pyridate (Lentagran, Tough) Pesticide Petition Filing 7/98
[Federal Register: August 5, 1998 (Volume 63, Number 150)]
>From the Federal Register Online via GPO Access [wais.access.gpo.gov]
ENVIRONMENTAL PROTECTION AGENCY
Notice of Filing of Pesticide Petitions
AGENCY: Environmental Protection Agency (EPA).
SUMMARY: This notice announces the initial filing of pesticide
petitions proposing the establishment of regulations for residues of
certain pesticide chemicals in or on various food commodities.
DATES: Comments, identified by the docket control number PF-818, must
be received on or before September 4, 1998.
ADDRESSES: By mail submit written comments to: Public Information and
Records Integrity Branch, Information Resources and Services Division
(7502C), Office of Pesticides Programs, Environmental Protection
Agency, 401 M St., SW., Washington, DC 20460. In person bring comments
to: Rm. 119, CM #2, 1921 Jefferson Davis Highway, Arlington, VA.
Comments and data may also be submitted electronically to: opp-
firstname.lastname@example.org. Follow the instructions under ``SUPPLEMENTARY
INFORMATION.'' No confidential business information should be submitted
Information submitted as a comment concerning this document may be
claimed confidential by marking any part or all of that information as
``Confidential Business Information'' (CBI). CBI should not be
submitted through e-mail. Information marked as CBI will not be
disclosed except in accordance with procedures set forth in 40 CFR part
2. A copy of the comment that does not contain CBI must be submitted
for inclusion in the public record. Information not marked confidential
may be disclosed publicly by EPA without prior notice. All written
comments will be available for public inspection in Rm. 119 at the
address given above, from 8:30 a.m. to 4 p.m., Monday through Friday,
excluding legal holidays.
FOR FURTHER INFORMATION CONTACT: The product manager listed in the
Product Manager telephone number Address
Sidney Jackson................ Rm. 268, CM #2, 703- 1921 Jefferson
305-7610, e- Davis Hwy,
mail:jackson.sidney@e Arlington, VA
Beth Edwards.................. Rm. 206, CM #2, 703- Do.
SUPPLEMENTARY INFORMATION: EPA has received pesticide petitions as
follows proposing the establishment and/or amendment of regulations for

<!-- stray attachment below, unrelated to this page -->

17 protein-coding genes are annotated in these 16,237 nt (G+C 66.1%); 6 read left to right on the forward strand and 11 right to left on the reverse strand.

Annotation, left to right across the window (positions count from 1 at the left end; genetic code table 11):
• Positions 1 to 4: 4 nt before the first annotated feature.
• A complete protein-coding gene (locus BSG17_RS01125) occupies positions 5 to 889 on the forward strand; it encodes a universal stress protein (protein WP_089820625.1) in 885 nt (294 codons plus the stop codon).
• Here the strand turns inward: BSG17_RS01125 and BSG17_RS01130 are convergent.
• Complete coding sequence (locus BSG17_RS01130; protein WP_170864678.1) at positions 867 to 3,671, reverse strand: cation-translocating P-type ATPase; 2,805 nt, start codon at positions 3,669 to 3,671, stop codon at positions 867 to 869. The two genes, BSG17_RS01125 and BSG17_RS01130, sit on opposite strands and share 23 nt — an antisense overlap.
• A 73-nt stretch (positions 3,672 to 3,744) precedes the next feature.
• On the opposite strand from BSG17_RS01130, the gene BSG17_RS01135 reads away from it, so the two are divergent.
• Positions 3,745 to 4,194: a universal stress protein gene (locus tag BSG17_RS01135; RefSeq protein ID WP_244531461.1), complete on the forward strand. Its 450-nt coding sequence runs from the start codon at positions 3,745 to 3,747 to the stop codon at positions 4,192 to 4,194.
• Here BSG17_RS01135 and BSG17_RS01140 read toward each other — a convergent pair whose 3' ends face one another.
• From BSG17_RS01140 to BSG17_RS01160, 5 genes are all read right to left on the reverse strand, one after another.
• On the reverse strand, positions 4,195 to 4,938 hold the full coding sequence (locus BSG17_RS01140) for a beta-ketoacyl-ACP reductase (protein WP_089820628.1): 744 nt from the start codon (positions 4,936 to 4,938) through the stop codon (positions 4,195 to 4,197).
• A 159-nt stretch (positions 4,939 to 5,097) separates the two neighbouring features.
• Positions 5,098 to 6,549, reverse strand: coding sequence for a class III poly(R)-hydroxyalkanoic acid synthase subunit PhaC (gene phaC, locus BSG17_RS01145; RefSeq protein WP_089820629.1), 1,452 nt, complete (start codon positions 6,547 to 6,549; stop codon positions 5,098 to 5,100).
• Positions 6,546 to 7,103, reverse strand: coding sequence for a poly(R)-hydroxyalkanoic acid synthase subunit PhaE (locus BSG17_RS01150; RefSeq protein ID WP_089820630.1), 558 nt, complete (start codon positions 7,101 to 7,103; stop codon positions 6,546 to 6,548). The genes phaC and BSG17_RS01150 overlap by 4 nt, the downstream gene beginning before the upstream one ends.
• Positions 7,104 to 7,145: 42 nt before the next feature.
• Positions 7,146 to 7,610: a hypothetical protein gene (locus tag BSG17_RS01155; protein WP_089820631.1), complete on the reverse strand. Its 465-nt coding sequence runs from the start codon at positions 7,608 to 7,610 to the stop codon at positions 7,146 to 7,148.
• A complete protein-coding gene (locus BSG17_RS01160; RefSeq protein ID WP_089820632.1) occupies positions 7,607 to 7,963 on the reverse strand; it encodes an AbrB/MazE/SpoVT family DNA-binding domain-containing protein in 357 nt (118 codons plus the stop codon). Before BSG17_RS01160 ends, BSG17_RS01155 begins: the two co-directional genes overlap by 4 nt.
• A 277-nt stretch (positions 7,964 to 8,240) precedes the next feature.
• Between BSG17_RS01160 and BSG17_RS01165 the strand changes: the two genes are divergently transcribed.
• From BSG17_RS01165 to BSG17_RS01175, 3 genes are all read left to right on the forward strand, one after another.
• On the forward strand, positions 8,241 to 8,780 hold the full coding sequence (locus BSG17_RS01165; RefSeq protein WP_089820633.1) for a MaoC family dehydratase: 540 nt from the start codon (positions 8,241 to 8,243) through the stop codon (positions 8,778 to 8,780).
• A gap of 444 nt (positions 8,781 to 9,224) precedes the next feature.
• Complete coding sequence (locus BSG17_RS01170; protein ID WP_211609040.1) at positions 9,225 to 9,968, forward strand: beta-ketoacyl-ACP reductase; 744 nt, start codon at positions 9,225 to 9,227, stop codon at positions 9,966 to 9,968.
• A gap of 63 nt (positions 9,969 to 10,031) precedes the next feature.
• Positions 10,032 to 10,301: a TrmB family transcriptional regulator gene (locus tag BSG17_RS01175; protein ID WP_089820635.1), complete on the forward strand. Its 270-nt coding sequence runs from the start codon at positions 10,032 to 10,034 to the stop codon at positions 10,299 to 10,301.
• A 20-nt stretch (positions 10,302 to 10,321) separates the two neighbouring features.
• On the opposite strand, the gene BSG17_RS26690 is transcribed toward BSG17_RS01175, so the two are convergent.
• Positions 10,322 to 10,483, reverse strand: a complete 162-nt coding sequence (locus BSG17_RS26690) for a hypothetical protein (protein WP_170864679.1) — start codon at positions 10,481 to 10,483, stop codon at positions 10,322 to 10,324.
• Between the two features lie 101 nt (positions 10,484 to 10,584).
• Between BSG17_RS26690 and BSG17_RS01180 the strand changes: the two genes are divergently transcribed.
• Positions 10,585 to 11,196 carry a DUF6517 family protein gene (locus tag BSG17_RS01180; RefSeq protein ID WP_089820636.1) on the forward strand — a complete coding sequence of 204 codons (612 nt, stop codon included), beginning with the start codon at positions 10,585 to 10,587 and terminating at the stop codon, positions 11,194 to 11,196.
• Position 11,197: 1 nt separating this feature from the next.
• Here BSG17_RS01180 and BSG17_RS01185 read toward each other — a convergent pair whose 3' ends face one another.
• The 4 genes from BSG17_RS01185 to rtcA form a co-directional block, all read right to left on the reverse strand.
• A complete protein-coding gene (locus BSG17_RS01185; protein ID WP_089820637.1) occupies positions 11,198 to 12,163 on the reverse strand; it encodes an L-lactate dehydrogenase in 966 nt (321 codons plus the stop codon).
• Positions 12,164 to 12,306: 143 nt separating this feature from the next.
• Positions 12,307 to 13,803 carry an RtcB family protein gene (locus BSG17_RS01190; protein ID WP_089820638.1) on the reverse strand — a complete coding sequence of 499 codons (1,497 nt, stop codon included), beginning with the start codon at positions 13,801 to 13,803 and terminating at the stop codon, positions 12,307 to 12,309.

residues of certain pesticide chemicals in or on various food
commodities under section 408 of the Federal Food, Drug, and Comestic
Act (FFDCA), 21 U.S.C. 346a. EPA has determined that these petitions
contain data or information regarding the elements set forth in section
408(d)(2); however, EPA has not fully evaluated the sufficiency of the
submitted data at this time or whether the data supports granting of
the petition. Additional data may be needed before EPA rules on the
The official record for this notice of filing, as well as the
public version, has been established for this notice of filing under
docket control number [PF-818] (including comments and data submitted
electronically as described below). A public version of this record,
including printed, paper versions of electronic comments, which does
not include any information claimed as CBI, is available for inspection
from 8:30 a.m. to 4 p.m., Monday through Friday, excluding legal
holidays. The official record is located at the address in
``ADDRESSES'' at the beginning of this document.
Electronic comments can be sent directly to EPA at:
Electronic comments must be submitted as an ASCII file avoiding the
use of special characters and any form of encryption. Comment and data
will also be accepted on disks in Wordperfect 5.1 file format or ASCII
file format. All comments and data in electronic form must be
identified by the docket number (insert docket number) and appropriate
petition number. Electronic comments on notice may be filed online at
many Federal Depository Libraries.
List of Subjects
Environmental protection, Agricultural commodities, Food additives,
Feed additives, Pesticides and pests, Reporting and recordkeeping
Dated: July 23, 1998.
Director, Registration Division, Office of Pesticide Programs.
Summaries of Petitions
Petitioner summaries of the pesticide petitions are printed below
as required by section 408(d)(3) of the FFDCA. The summaries of the
petitions were prepared by the petitioners and represent the views of
the petitioners. EPA is publishing the petition summaries verbatim
without editing them in any way. The petition summary announces the
availability of a description of the analytical methods available to
EPA for the detection and measurement of the pesticide chemical
residues or an explanation of why no such method is needed.
1. Interregional Research Project 4 (IR-4)
EPA has received a pesticide petition (PP 6E4667) from the
Interregional Research Project 4(IR4), proposing pursuant to section
408(d) of the Federal Food, Drug, and Cosmetic Act, 21 U.S.C. 346a(d),
to amend 40 CFR part 180 by establishing a tolerance for residues of
pyridate, 0-(6-chloro-3-phenyl-4-pyridazinyl)-S-octyl carbonothioate
and its metabolite 6-chloro-3-phenyl-pyridazine-4-ol (known as SAN
1367), and conjugates of SAN 1367 in or on the raw agricultural
commodity garbanzo beans (also known as chick peas) at 0.1 ppm.
EPA has determined that the petition contains data or information
regarding the elements set forth in section 408(d)(2) of the FFDCA;
however, EPA has not fully evaluated the sufficiency of the submitted
data at this time or whether the data support granting of the petition.
Additional data may be needed before EPA rules on the petition. This
notice contains a summary of the petitions prepared by Novartis Crop
Protection, Inc. (formerly Sandoz Agro Inc.), the registrant.
2. Novartis Crop Protection, Inc.
EPA has received a pesticide petition (PP 6F4754) from Novartis
Crop Protection, Inc, proposing pursuant to section 408(d) of the
Federal Food, Drug and Cosmetic Act, 21 U.S.C. 346a(d), to amend 40 CFR